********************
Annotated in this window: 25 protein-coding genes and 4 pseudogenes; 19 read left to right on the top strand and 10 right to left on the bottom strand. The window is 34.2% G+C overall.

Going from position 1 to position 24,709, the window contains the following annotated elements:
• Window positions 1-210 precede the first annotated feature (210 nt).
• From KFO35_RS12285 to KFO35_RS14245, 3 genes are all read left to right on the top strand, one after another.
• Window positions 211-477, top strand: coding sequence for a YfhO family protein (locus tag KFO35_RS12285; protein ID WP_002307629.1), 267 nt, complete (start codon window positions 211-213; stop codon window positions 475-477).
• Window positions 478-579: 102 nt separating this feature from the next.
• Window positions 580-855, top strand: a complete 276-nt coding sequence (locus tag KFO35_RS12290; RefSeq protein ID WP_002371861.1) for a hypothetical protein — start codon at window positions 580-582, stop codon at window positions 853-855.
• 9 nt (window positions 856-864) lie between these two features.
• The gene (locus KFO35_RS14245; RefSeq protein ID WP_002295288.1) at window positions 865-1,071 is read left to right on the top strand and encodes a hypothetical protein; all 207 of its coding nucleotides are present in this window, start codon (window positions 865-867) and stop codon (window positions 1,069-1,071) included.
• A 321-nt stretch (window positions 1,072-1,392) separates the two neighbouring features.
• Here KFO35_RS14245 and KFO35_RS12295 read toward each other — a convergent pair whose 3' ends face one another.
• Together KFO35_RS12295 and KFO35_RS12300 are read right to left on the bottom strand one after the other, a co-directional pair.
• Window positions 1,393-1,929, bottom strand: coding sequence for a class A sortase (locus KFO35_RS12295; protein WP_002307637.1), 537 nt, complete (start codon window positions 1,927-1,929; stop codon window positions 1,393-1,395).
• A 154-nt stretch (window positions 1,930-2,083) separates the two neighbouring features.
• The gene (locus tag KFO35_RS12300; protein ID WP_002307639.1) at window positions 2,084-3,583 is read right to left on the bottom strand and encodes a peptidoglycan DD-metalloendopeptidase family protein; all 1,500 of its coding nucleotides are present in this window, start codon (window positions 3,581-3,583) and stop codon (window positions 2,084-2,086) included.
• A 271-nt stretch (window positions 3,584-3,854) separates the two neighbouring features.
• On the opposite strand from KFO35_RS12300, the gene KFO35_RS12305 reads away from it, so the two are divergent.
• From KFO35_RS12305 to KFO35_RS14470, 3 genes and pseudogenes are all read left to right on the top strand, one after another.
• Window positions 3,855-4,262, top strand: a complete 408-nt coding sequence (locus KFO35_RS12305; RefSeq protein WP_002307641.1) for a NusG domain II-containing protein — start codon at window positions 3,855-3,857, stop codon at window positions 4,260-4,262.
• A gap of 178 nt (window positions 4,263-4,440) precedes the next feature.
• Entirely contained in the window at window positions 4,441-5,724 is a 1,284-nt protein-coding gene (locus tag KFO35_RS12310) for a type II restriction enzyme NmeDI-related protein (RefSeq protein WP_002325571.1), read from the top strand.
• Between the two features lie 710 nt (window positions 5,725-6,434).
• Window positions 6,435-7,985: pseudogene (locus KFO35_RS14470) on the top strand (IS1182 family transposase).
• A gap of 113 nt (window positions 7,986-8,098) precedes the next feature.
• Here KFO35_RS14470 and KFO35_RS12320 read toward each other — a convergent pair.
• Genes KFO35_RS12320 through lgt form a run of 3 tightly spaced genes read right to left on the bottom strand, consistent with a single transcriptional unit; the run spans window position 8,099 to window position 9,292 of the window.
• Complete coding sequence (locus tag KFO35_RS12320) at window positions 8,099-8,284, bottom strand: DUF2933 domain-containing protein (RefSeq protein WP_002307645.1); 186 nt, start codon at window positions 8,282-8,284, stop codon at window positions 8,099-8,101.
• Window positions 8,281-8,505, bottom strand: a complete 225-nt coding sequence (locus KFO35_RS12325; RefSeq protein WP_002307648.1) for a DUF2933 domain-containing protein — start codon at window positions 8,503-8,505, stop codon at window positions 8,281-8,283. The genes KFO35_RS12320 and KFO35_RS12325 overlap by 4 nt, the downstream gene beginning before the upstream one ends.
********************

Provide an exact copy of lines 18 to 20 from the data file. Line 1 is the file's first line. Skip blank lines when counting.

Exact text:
• From KFO35_RS12305 to KFO35_RS14470, 3 genes and pseudogenes are all read left to right on the top strand, one after another.
• Window positions 3,855-4,262, top strand: a complete 408-nt coding sequence (locus KFO35_RS12305; RefSeq protein WP_002307641.1) for a NusG domain II-containing protein — start codon at window positions 3,855-3,857, stop codon at window positions 4,260-4,262.
• A gap of 178 nt (window positions 4,263-4,440) precedes the next feature.